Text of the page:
Threnody to the Victims of Hiroshima
Krzysztof Penderecki is an avant garde composer from Poland. Shifting formidable masses of sound across dense tone clusters and extracting new and unusual sounds out of the instruments for which he composed, his early work achieved both a sensual and cathartic effect. This piece, Threnody to the Victims of Hiroshima (1959-1961), employs fifty-two strings, which are frequently scored to be employed in unconventional ways.
The liner notes to the version I present here refer to an autobiographical aspect in Penderecki’s work that drives the emotional charge of his compositions. He’s quoted, “the problem of the great Apocalypse (Aushwitz), that great war crime, has undoubtedly been in my subconscious mind since the war when, as a child, I saw the destruction of the ghetto in my small native town of Debica.”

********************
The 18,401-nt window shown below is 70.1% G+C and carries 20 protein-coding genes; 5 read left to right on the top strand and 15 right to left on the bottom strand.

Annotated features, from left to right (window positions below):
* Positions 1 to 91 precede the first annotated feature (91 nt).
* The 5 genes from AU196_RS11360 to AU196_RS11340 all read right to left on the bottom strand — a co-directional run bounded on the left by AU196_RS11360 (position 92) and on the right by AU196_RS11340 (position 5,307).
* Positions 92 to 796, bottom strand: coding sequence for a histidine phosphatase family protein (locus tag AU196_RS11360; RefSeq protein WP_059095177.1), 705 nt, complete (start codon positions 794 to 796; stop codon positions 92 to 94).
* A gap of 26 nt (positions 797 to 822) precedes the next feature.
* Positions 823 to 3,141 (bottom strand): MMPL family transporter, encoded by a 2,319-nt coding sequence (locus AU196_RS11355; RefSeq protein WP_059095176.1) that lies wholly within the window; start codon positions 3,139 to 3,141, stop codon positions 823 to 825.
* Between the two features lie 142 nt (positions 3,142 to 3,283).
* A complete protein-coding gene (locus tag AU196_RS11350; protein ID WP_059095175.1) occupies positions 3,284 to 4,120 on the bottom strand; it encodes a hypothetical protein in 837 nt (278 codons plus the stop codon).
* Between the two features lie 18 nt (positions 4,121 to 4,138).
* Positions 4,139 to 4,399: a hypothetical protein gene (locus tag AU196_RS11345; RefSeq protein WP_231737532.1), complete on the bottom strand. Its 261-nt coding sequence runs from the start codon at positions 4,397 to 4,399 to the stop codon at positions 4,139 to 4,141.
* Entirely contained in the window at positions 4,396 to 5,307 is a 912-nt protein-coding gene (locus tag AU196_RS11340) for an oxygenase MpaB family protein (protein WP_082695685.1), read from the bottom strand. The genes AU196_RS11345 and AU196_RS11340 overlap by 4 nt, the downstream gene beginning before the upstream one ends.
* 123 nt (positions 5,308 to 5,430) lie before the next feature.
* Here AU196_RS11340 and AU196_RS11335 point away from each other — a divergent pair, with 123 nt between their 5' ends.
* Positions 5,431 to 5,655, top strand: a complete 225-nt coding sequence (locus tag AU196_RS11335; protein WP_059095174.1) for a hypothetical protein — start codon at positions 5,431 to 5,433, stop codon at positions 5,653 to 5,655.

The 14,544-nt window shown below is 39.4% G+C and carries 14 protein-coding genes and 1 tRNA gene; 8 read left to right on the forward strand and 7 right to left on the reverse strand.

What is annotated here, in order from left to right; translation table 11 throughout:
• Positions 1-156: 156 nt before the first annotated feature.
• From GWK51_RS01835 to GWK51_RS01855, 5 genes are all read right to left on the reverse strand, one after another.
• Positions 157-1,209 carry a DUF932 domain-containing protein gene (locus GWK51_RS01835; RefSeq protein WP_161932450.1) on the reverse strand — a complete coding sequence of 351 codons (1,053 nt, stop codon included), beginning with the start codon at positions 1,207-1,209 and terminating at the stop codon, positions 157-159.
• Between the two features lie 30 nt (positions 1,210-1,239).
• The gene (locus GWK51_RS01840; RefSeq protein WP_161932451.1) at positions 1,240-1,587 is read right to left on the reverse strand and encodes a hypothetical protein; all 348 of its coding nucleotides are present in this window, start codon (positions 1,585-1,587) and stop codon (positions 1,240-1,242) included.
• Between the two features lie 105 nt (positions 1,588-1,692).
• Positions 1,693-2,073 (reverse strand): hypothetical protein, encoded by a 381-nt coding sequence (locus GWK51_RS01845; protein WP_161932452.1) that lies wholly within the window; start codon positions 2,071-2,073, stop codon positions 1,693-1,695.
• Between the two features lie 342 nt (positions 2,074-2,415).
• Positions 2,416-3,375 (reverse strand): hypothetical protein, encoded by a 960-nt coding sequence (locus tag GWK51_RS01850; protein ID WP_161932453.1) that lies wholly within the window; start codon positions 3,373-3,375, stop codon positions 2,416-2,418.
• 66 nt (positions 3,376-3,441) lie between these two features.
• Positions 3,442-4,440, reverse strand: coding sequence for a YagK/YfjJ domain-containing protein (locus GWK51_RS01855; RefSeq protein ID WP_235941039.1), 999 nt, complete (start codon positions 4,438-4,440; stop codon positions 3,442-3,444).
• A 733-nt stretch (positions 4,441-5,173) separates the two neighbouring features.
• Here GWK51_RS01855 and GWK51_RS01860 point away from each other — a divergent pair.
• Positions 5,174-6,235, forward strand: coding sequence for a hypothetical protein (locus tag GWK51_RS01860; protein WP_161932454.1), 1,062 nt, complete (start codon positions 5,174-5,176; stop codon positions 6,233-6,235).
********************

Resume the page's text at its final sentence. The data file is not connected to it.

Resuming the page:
This threnody relates his own experience to the atomic bombing of Hiroshima by lamenting the dead there. Little Boy detonated over Hiroshima at 8:15 in the morning on Monday, August 6, 1945. The bomb destroyed sixty-nine percent of the buildings in the city and killed as many as 140,000 people. President Truman said, “we have used it to sharpen the agony of war.” A Japanese radio announcer reported, “practically all living things, human and animal, were literally seared to death.”